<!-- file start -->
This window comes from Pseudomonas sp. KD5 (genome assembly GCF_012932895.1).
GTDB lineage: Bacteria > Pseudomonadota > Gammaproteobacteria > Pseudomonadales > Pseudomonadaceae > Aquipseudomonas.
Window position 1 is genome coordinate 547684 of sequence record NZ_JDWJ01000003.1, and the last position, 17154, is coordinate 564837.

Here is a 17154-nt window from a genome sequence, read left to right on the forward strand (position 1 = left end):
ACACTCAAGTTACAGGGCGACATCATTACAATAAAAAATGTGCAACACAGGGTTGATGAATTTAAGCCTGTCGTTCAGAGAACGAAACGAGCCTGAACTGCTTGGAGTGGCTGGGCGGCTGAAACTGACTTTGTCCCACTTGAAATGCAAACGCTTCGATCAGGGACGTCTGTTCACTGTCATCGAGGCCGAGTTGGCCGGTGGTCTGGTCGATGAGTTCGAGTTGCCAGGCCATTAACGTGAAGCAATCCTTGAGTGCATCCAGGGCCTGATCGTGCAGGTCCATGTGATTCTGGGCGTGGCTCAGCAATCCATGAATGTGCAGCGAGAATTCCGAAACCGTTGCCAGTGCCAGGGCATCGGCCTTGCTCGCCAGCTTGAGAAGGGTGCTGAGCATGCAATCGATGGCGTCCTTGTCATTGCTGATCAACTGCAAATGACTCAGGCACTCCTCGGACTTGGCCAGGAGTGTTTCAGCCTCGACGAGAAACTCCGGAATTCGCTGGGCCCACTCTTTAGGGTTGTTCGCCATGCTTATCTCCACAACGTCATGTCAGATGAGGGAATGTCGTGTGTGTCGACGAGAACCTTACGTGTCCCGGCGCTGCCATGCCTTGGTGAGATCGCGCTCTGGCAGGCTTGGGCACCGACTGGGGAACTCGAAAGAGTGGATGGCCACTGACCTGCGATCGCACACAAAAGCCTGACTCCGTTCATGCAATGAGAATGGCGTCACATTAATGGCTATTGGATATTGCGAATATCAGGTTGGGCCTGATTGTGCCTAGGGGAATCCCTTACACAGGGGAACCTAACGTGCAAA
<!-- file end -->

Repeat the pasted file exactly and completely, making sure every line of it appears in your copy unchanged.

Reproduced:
This window comes from Pseudomonas sp. KD5 (genome assembly GCF_012932895.1).
GTDB lineage: Bacteria > Pseudomonadota > Gammaproteobacteria > Pseudomonadales > Pseudomonadaceae > Aquipseudomonas.
Window position 1 is genome coordinate 547684 of sequence record NZ_JDWJ01000003.1, and the last position, 17154, is coordinate 564837.

Here is a 17154-nt window from a genome sequence, read left to right on the forward strand (position 1 = left end):
ACACTCAAGTTACAGGGCGACATCATTACAATAAAAAATGTGCAACACAGGGTTGATGAATTTAAGCCTGTCGTTCAGAGAACGAAACGAGCCTGAACTGCTTGGAGTGGCTGGGCGGCTGAAACTGACTTTGTCCCACTTGAAATGCAAACGCTTCGATCAGGGACGTCTGTTCACTGTCATCGAGGCCGAGTTGGCCGGTGGTCTGGTCGATGAGTTCGAGTTGCCAGGCCATTAACGTGAAGCAATCCTTGAGTGCATCCAGGGCCTGATCGTGCAGGTCCATGTGATTCTGGGCGTGGCTCAGCAATCCATGAATGTGCAGCGAGAATTCCGAAACCGTTGCCAGTGCCAGGGCATCGGCCTTGCTCGCCAGCTTGAGAAGGGTGCTGAGCATGCAATCGATGGCGTCCTTGTCATTGCTGATCAACTGCAAATGACTCAGGCACTCCTCGGACTTGGCCAGGAGTGTTTCAGCCTCGACGAGAAACTCCGGAATTCGCTGGGCCCACTCTTTAGGGTTGTTCGCCATGCTTATCTCCACAACGTCATGTCAGATGAGGGAATGTCGTGTGTGTCGACGAGAACCTTACGTGTCCCGGCGCTGCCATGCCTTGGTGAGATCGCGCTCTGGCAGGCTTGGGCACCGACTGGGGAACTCGAAAGAGTGGATGGCCACTGACCTGCGATCGCACACAAAAGCCTGACTCCGTTCATGCAATGAGAATGGCGTCACATTAATGGCTATTGGATATTGCGAATATCAGGTTGGGCCTGATTGTGCCTAGGGGAATCCCTTACACAGGGGAACCTAACGTGCAAA